So I had adjusted to the fact that summer has left us. No, really I had, until … I walked into my supermarket and saw the last of the nectarines. Sigh. In my opinion, there are few things more delicious than a ripe, juicy, in-season, nectarine. And these are it – the last of them. What’s a girl to do? Yup, I bought a ton. In fact, I bought too many. Even I couldn’t eat them all, so I decided to put up a small batch of jam before they went bad.
Once I made that decision, I had a few more to make. Skin or no skin? I’m firmly in the “leave the skin on” camp for two reasons. First, I’m lazy. Second, I like the texture of the skin after it’s been cooked down in the jam. Chunky or smooth? I went with chunky, but you could easily make it smoother by chopping the nectarines more finely or even whirring them around in the food processor a bit before combining with the sugar. Lastly, do I want to add some other flavors? Looking around the garden, I saw some lemon verbena that looked like a good idea. Feel free to omit it if you don’t have any or you don’t like it. I also love a bit of vanilla in my jams – I think it helps temper the slightly sour edge some fruits have, even when sweetened with sugar. It doesn’t make things too sweet, it just rounds them out.
On a final note, this recipe makes about 6 cups of jam, enough to have a nice jar in your fridge and either give some to friends right away (refrigerate it) or can the rest. I processed mine in half-pint canning jars in a hot water bath for 10 minutes, and then let them cool in the bath for a couple of minutes more before taking them out and letting them cool down and seal completely. If you’re interested in canning, there are many sites with specific information about safe canning on the web (such as Ball canning jar’s site and and the University of Georgia’s cooperative extension’s site). Take a look around for information about safe canning procedures and any equipment you may need.
CHUNKY NECTARINE JAM
- 3 ½ pounds nectarines TIP: Don’t use overripe fruit for making jam – it has lower pectin content, making it more difficult to reach the jam stage. In fact, it’s even better if a bit of the fruit is underripe.
- 3 cups sugar (I used plain old granulated, white, sugar)
- 1 vanilla bean, split
- 3 large sprigs of lemon verbena
- Juice of one half lemon
Prepare The Fruit
- Pit and slice the nectarines.
- Place the fruit in a non-reactive bowl and add the sugar.
- Stir and put in the fridge overnight (or for few hours) to macerate.
Make The Jam
- Place a glass dish in the freezer (you’ll use this later to test the jam).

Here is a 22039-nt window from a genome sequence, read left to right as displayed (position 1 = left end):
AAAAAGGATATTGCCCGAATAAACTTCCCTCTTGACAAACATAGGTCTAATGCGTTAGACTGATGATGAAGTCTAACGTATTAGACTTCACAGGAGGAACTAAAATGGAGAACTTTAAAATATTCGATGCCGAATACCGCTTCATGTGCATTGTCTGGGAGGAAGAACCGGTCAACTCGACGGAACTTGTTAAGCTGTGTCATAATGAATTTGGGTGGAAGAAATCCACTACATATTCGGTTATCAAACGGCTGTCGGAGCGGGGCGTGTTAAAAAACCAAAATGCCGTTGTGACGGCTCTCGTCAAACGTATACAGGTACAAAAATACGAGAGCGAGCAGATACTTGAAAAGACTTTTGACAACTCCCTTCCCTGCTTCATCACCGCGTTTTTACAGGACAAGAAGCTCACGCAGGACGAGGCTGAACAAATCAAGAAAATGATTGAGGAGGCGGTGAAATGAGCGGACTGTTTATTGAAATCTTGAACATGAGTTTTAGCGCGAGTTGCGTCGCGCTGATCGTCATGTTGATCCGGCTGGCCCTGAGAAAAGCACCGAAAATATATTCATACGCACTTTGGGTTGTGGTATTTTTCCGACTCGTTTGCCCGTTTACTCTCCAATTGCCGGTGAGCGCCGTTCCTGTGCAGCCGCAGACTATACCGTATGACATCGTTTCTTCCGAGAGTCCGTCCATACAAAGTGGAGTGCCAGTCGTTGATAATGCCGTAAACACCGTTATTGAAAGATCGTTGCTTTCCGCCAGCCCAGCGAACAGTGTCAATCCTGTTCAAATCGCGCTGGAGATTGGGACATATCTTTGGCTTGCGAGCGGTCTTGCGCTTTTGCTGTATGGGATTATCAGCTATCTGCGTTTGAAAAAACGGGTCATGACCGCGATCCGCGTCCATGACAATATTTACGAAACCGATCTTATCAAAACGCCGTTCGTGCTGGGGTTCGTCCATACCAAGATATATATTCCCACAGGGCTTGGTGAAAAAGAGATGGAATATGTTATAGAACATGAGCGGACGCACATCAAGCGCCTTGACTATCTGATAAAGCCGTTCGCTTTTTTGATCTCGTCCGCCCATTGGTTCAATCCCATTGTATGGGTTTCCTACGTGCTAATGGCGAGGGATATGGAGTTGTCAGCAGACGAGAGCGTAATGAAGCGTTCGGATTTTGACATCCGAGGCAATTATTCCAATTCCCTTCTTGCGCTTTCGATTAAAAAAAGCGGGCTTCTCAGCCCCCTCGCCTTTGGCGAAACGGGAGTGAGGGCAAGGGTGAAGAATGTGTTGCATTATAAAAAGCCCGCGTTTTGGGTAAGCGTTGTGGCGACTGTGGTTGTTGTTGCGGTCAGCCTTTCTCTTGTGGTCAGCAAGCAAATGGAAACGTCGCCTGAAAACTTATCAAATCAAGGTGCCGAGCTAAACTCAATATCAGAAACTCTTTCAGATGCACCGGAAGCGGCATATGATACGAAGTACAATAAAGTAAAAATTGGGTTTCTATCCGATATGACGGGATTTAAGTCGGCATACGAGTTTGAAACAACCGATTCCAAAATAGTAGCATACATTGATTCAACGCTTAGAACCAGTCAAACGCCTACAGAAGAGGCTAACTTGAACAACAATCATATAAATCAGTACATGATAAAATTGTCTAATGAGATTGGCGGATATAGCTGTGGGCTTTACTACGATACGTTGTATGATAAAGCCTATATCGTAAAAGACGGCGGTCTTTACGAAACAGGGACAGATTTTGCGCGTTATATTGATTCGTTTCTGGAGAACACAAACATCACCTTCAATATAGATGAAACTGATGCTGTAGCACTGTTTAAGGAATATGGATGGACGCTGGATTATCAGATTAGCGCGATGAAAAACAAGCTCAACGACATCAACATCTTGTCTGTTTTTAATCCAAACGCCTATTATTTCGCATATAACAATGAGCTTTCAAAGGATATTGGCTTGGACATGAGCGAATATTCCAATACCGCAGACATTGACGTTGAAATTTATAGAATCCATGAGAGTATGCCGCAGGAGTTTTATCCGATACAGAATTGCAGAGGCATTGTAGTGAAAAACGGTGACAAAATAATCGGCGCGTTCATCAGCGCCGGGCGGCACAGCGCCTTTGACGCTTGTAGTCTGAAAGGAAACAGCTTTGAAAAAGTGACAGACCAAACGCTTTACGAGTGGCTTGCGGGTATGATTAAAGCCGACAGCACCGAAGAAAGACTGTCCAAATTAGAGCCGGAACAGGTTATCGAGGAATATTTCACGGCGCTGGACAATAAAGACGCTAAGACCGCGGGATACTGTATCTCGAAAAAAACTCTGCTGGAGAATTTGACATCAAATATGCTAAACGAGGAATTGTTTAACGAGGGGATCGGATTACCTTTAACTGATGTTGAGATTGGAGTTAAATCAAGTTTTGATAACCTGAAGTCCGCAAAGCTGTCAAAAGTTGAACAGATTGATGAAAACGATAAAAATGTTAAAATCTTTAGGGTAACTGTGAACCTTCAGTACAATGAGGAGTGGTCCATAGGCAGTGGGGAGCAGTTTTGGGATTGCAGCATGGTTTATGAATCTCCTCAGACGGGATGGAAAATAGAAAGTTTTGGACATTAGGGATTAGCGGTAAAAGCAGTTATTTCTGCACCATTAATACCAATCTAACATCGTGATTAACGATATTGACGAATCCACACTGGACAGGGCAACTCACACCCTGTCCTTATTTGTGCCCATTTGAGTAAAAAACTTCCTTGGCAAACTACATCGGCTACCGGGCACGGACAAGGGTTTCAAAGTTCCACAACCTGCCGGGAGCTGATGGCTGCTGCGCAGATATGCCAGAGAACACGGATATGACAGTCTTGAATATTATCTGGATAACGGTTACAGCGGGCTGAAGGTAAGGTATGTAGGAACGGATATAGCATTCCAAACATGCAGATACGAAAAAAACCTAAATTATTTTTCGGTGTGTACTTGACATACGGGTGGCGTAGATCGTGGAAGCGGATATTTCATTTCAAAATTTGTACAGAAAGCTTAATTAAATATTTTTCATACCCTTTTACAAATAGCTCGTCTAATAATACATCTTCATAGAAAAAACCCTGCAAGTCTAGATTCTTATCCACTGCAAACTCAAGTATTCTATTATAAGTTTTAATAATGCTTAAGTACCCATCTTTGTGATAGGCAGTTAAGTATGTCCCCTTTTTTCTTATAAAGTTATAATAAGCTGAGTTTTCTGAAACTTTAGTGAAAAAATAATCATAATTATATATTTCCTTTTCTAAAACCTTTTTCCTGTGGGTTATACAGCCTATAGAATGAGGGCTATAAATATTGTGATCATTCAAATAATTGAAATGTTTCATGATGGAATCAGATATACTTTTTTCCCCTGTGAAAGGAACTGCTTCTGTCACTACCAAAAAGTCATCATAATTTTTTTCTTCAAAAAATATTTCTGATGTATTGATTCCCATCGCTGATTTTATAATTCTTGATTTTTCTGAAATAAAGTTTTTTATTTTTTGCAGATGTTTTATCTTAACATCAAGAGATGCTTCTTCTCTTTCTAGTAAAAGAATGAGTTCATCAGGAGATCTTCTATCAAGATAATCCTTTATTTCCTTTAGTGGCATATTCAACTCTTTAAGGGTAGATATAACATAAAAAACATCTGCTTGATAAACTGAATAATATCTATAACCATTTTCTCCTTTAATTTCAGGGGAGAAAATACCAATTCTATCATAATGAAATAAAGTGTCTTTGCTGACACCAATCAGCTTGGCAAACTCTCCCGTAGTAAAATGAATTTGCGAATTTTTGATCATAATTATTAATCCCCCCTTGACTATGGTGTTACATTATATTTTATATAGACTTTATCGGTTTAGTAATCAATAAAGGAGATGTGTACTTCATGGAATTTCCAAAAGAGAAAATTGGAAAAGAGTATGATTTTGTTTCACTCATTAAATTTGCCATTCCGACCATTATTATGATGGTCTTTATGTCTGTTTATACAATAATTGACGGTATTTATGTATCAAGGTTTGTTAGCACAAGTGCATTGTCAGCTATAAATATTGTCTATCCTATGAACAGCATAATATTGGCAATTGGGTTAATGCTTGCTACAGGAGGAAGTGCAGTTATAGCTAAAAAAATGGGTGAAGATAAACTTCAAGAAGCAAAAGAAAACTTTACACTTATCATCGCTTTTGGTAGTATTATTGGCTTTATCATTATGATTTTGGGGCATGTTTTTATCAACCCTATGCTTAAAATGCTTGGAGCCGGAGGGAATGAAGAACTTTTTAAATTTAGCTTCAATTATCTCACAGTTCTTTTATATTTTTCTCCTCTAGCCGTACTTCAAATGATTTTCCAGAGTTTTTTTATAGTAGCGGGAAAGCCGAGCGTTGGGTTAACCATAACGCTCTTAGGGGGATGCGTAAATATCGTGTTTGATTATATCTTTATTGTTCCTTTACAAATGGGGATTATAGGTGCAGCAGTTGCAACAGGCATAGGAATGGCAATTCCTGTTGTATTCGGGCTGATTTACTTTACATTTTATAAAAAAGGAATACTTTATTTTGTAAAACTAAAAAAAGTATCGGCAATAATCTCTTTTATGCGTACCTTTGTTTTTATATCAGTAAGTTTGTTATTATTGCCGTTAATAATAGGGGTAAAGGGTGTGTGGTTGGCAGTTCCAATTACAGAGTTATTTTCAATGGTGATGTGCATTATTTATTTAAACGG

- When the fruit’s macerated, put the mixture in a large, heavy pot and bring to a simmer over medium heat.
- Reduce the heat and skim off any foam that’s accumulated on the top, then add the vanilla bean, lemon verbena and lemon juice.
- Simmer on a low heat, stirring frequently, until it begins to thicken. When it starts to thicken, remove the vanilla bean (gently rinse it off and save it to make vanilla sugar) and, if you like, the lemon verbena.
- Keep simmering the fruit until it’s jammy. You can tell you getting close by lifting the stirring spoon out of the fruit and seeing how it falls off the spoon. If it’s liquid and drippy, you’re not there yet. If it has started to thicken up, and drops off in larger “flakes” you’re there.
- When you think it looks like jam, it’s time to test it. Take the glass plate out of the freezer and plop a teaspoonful of the jam on the plate. Put it back in the freezer for a half a minute. Take out the plate and tilt it. Did the jam run down the plate like a liquid? If yes, keep simmering. If the spoonful seemed to solidify, you can draw a line through it and it didn’t run right back together, or it just plain looks like jam, you’re probably done.
- If you’re done, put the jam into clean jars and either can or refrigerate them.
TIP : Don’t even try to clean the pot in which you cooked the jam with cold water – you’ll have a sticky and annoying mess on your hands. That stuff’s only coming off with hot water. A few minutes hot soak and the jam should clean right off. If you hot water canned your jam, you can use that water to soak the pot after you’re done canning.
Yield: About 6 cups.